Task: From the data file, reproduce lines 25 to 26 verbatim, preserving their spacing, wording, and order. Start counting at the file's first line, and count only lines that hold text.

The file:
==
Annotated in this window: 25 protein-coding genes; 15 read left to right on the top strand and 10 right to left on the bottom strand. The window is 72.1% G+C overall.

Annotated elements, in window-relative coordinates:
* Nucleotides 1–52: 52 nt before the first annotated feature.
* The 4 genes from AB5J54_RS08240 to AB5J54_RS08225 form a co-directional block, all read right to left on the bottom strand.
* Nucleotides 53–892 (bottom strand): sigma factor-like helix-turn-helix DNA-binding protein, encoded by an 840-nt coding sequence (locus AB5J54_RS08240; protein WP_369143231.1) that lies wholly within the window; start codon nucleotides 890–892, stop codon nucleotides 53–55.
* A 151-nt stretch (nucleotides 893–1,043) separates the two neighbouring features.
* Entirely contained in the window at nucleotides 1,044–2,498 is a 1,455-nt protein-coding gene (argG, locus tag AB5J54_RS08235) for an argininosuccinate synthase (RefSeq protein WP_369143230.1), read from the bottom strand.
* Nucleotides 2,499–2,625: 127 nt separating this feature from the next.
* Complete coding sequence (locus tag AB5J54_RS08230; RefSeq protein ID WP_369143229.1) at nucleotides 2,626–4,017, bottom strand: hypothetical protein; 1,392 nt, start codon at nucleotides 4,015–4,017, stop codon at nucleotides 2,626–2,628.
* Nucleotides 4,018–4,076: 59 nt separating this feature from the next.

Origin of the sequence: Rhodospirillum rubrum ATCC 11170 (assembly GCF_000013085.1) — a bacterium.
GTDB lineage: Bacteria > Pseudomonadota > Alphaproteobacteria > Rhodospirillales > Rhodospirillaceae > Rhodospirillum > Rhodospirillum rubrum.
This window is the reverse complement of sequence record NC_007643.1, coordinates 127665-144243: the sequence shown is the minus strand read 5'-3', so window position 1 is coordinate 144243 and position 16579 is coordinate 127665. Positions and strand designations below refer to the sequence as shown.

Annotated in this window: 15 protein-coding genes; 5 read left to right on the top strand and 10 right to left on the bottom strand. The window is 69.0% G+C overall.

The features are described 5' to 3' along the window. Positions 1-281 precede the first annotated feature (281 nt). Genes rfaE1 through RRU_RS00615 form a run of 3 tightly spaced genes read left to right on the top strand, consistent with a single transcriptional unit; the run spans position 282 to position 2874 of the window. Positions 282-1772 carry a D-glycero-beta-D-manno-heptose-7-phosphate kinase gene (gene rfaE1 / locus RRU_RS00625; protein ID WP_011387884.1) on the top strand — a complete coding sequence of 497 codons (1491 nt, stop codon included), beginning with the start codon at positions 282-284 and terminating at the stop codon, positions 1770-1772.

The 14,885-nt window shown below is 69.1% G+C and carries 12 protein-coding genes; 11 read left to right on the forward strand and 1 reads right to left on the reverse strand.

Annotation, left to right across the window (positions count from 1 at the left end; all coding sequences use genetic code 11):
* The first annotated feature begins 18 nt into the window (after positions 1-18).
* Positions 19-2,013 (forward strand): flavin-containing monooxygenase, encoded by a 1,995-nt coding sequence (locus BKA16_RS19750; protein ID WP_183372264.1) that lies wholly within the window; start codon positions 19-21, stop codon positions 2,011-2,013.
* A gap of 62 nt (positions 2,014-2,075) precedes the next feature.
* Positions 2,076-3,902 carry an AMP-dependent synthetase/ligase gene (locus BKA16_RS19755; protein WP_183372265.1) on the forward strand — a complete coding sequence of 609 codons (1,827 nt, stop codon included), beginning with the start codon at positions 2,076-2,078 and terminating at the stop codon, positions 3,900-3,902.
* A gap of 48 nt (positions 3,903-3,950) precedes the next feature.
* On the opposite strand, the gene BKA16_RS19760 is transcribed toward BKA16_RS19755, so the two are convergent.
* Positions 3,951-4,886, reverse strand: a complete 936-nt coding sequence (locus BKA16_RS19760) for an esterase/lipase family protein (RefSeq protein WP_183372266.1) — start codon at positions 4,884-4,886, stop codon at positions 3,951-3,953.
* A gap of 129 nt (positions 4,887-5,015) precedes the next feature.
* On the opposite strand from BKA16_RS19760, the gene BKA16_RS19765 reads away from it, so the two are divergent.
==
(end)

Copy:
* A gap of 129 nt (positions 4,887-5,015) precedes the next feature.
* On the opposite strand from BKA16_RS19760, the gene BKA16_RS19765 reads away from it, so the two are divergent.